I'm trying to scan plain pdf maps containing color-coded geographic regions and convert them into undifferentiated (I don't actually need them to contain any attribute data) overlays. My workflow is to take one of my color-coded maps, select a few of the color-coded regions via Gimp's "Select by Color" tool, cut those out into a separate layer, then export just that layer with a transparent background as a tiff. I then georeference that tiff, and proceed to polygonize it. Polygonization of poor quality images is causing what should be 100-1000 polygons (map regions) into 1 million polygons, most of which are 1-4 pixels in size (area).

So far a solution hasn't been forthcoming. So on the GIS front, I'm hoping I can at least merge directly adjacent polygons. Here's what they look like:


In QGis, I've tried the "dissolve" tool, the "buffer tool" & the "Multipart(s) to singlepart(s)" tools, as well as the "Densify" tool & and "Simplify" tool.

None have really worked so far. The buffer tool, which has worked in the past, turns the entire area into a single polygon, even when I try to get it to approximate the maximum (99) number of segments. Other methods either do nothing, fill the entire screen with a single polygon, or take literally days to process.

So maybe there is a "Polygonize" method (from raster) that will best do the job here, or maybe its a post-polygonize job. Thanks for taking a look

  • 2
    It is hard to provide a solution without knowing your workflow. I suspect you are using polygonize with a field containing unique numbers. Consider reclassifying your raster dataset so that all of the polygons are created based on a field name containing only a single integer.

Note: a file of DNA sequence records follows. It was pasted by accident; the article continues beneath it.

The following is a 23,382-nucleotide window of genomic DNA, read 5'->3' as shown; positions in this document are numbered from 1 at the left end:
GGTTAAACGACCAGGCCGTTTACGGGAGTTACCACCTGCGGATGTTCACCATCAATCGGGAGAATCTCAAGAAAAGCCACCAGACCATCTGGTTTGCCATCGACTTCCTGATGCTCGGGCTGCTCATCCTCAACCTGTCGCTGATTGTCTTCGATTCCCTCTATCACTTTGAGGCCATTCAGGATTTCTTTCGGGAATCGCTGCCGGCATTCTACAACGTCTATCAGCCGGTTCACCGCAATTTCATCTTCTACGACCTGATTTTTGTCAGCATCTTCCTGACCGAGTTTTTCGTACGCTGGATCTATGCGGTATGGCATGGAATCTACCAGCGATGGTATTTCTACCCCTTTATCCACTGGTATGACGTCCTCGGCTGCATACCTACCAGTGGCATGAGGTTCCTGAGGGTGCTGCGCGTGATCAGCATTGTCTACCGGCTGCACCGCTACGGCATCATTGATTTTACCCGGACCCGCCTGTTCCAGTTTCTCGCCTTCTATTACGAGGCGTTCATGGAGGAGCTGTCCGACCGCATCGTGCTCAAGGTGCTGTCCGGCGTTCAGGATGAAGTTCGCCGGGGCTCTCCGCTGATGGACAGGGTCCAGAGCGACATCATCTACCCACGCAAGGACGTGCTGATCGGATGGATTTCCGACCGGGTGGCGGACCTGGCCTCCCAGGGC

– Aaron
    Jan 23, 2014 at 15:49
  • 1
    I am hoping you can edit this question to address some of its ambiguities. First, it's not entirely clear what you mean by "polygon map" or "segment." Your example, which lacks a legend or description, does not resolve this vagueness. Your list of attempted solutions further muddies the waters because they do distinctly different things. How, precisely, does your image represent polygons? Are there polygons of multiple types distinguished by substantially different colors or not? Is each connected component of these polygons supposed to be output as a distinct feature or not?
    – whuber
    Jan 23, 2014 at 18:19

2 Answers 2


For your problem, I would suggest you to use some image segmentation tools. Several of those tools are available in OTB, available as stand alone tools or as a QGIS plugin through Sextante. You would be in the case of "region growing"

  • Region-growing algorithms are what I need. Implementation much more difficult than I had hoped due to the complexity of the options. Interesting learning this stuff with medical imagery examples Mar 6, 2014 at 14:33

The pixels selected via Gimp's "Select by Color" tool are probably actually slightly different values. The polygonize tool will convert each separate group of pixels with exactly the same value to a separate polygon

After you select the pixels in GIMP, use the bucket tool to fill the entire selection with a single colour.

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